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The landlocked Eastern European country of Moldova is is sandwiched between Romania and Ukraine. The capital city, Chisinau, is where most travelers go when visiting the country. While this destination isn't too popular among visitors, Moldova is a fairly safe country to travel, however there are a few things you should know before visiting.
Travelers should mostly exercise common sense here: be on the lookout for petty crime such as pick-pocketing and scams, and be polite and cautious when police stop you.
Moldova broke away from the former USSR in 1991, and is a very young country considering it only gained independence in 1992. There are some obstacles that can make traveling here difficult. However, the country is relatively safe and foreigners rarely report incidents of violent crime.
Organized crime groups in Moldova exist and are responsible for human and drug trafficking. Reports indicate that more than 400,000 women have been trafficked from Moldova since the country gained independence in 1991.
The country is also a prime shipment point for drugs sent into Western Europe. While troubling, the activities of these groups don't normally spill over into violence that affects visitors.
Underground economic activity can be another major issue in Moldova. Though there is a small risk from transnational terrorism, violent attacks are infrequent. Public protests and demonstrations do occur, but stay relatively calm. One political protest in April 2009 did turn tragic, with the demonstration leading to looting, vandalism and numerous deaths and injuries of civilians and police.
The biggest risk to travelers remains petty theft, such as pick pocketing. This generally occurs in the usual high-risk areas like crowded city streets in Chisinau and on buses and trains, especially international ones. Some travelers have also reported items missing from accommodations. And use common sense. Stay away from unlit parks at night and dark alleyways when muggings could occur.
Some visitors have also reported having their international packages rummaged through or stolen. Travelers should only use official taxis "yellow ones" so you don't get ripped off.
Be on the lookout for overcharging by taxi drivers and restaurant or bar staff. To avoid this issue, agree on taxi fare before getting in the car and ask to see menu prices in writing before ordering.
If you get unexpectedly sick or injured overseas, your medical bills could be expensive. Make sure you pack travel insurance, with 24/7 emergency assistance.
Unfortunately, ATM scams have hit the country, with travelers reporting unauthorized transactions, most likely from skimming devices and hidden cameras stealing pins. Some travelers advise never using an ATM on the street, to instead get money from the ATMs inside banks.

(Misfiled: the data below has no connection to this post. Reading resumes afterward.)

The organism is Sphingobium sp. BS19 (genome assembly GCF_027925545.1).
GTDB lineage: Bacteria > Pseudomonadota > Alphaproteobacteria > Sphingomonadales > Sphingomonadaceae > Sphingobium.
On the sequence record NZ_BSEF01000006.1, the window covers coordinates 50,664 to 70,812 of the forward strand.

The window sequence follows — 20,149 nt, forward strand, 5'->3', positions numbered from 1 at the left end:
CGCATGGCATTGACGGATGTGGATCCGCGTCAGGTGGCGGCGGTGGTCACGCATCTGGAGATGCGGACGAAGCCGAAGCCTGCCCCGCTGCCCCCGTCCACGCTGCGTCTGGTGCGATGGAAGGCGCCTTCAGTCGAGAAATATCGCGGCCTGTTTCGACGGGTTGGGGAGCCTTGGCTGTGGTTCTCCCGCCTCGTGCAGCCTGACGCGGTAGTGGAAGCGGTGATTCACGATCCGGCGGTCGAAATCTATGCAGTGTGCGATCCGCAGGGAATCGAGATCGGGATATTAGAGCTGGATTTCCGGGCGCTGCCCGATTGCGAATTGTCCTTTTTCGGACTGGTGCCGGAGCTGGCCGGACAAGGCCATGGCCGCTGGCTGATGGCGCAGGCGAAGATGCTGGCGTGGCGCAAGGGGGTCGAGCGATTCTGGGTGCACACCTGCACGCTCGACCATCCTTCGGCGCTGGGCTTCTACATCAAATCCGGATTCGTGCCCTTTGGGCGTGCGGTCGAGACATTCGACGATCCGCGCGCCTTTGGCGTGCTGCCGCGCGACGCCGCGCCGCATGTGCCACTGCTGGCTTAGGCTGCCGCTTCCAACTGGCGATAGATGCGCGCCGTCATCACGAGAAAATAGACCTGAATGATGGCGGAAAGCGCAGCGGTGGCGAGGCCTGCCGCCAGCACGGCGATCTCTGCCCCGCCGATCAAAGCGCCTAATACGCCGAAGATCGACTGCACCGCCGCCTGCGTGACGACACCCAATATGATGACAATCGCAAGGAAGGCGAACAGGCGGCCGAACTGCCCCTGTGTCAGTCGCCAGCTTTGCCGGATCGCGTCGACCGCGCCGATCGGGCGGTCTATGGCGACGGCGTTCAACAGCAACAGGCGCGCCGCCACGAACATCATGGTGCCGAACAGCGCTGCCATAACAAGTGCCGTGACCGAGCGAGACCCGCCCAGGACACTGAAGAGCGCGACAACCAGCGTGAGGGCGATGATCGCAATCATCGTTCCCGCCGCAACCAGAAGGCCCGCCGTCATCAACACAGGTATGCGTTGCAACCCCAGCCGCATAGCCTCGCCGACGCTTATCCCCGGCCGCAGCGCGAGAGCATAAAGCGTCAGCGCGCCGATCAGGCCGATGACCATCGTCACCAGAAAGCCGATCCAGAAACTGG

Moldovans seem to have made a hobby out of trying to get travelers' money. Tourism is scarce in this country, and many of its citizens assume foreigners are rich and ripe for the picking. Be wary of scams.
Moldovan gangs have been noted for a few infamous scams including credit card theft and computer hacking. One particular scam involved promising free X-rated pictures to people who downloaded certain software. More than 38,000 downloaded the criminal software and got stiffed out of more than of $2.74 million. So don't forget to use your head when downloading something in a foreign country.
Email scams are also common. An official-looking website may send you an email saying they're related to immigration and ask for personal information or payment for government forms. Don't give your money or credit card information to just anyone; be sure it's legitimate.
Some Moldovans dislike minorities and will verbally and sometimes physically harass them. Some travelers of other races have reported being denied entrance into certain clubs and restaurants others report harassment by police. The problem is common enough that the Organization for Security and Co-operation in Europe has developed legislation targeting hate crimes.
Police do care when a crime occurs, but the lack of suitable equipment may prevent them from making an in-depth response to offenses. Bribery happens within the police force, with travelers reporting it's possible to pay your way out of a traffic violation, whether it's real or imagined by the responding officer.
Visitors say they have been stopped for small offenses like jaywalking and been forced to pay a fine. Some travelers also report corrupt border police. You are advised to carry identification with you at all times, just in case you're stopped by the police.
Sadly, police officers might also take advantage of travelers, especially those who look foreign. It's common for them to ask to see your passport; you can show it to them, but try to avoid handing it over. It might be expensive for you to get it back.
Border guards in Transnistria may demand money when you exit the territory. Learning a few Russian phrases will help you with the locals in this area, as police will be less likely to demand bribes if you speak the tongue of their former motherland.
If you're stopped by the police, you can ask to see their identity card or badge. Record all their information, such as name, badge number and title, so you can inform your embassy.
The local customs don't have a lot of quirks, it's mostly about being polite. Don't talk politics, as this is still a dicey issue in Moldova and Transnistria. Also, treat women with respect. Chivalry is important, and you'll be seen as a rude foreigner if you don't open doors for women. Do not say mean or sexually suggestive things about Moldovan women locals will be very angry.
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